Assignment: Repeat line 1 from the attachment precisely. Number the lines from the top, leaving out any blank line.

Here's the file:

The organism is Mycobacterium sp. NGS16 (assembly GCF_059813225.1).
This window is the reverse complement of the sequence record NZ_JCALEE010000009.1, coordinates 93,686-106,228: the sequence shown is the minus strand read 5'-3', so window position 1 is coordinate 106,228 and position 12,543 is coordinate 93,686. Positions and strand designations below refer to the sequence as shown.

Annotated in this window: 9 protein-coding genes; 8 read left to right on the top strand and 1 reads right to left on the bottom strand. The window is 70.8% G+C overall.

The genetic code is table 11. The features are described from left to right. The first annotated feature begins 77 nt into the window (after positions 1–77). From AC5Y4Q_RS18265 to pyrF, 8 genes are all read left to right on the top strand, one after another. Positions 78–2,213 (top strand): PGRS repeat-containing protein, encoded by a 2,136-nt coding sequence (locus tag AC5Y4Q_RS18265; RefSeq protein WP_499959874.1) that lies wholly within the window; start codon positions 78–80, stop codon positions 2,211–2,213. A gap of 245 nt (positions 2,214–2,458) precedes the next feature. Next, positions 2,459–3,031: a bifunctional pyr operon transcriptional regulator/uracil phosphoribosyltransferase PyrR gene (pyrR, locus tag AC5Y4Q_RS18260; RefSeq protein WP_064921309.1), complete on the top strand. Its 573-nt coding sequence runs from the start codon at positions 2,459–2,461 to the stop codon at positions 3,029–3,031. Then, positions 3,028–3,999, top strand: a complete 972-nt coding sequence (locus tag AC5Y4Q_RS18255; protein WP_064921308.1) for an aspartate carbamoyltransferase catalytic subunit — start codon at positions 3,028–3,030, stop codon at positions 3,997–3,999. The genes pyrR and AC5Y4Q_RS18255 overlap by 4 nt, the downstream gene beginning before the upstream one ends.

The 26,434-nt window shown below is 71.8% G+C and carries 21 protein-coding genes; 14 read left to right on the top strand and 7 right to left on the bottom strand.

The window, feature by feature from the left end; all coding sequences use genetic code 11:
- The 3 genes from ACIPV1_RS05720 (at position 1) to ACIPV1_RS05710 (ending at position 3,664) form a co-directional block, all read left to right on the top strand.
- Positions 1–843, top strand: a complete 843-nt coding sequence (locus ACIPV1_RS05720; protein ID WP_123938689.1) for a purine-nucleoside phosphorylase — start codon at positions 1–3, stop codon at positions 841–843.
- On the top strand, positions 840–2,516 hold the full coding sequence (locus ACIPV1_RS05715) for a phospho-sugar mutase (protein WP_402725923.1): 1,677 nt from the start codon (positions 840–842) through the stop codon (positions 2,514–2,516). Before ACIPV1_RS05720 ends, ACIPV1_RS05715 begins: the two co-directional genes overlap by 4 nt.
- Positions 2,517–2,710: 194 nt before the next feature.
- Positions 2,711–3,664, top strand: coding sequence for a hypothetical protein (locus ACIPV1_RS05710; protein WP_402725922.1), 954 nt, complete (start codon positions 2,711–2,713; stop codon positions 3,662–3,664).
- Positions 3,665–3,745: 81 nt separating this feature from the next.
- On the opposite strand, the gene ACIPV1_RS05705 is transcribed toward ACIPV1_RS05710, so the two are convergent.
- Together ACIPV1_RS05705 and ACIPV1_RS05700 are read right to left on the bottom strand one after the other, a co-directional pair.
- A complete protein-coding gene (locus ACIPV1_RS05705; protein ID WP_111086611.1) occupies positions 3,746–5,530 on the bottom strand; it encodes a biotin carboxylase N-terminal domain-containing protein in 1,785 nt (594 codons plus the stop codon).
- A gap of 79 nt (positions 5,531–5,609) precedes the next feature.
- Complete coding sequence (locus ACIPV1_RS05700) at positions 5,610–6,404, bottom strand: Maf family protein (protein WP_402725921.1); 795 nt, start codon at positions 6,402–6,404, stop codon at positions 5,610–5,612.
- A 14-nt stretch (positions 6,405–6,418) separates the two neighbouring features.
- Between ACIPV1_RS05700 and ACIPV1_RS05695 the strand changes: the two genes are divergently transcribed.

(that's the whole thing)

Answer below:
The organism is Mycobacterium sp. NGS16 (assembly GCF_059813225.1).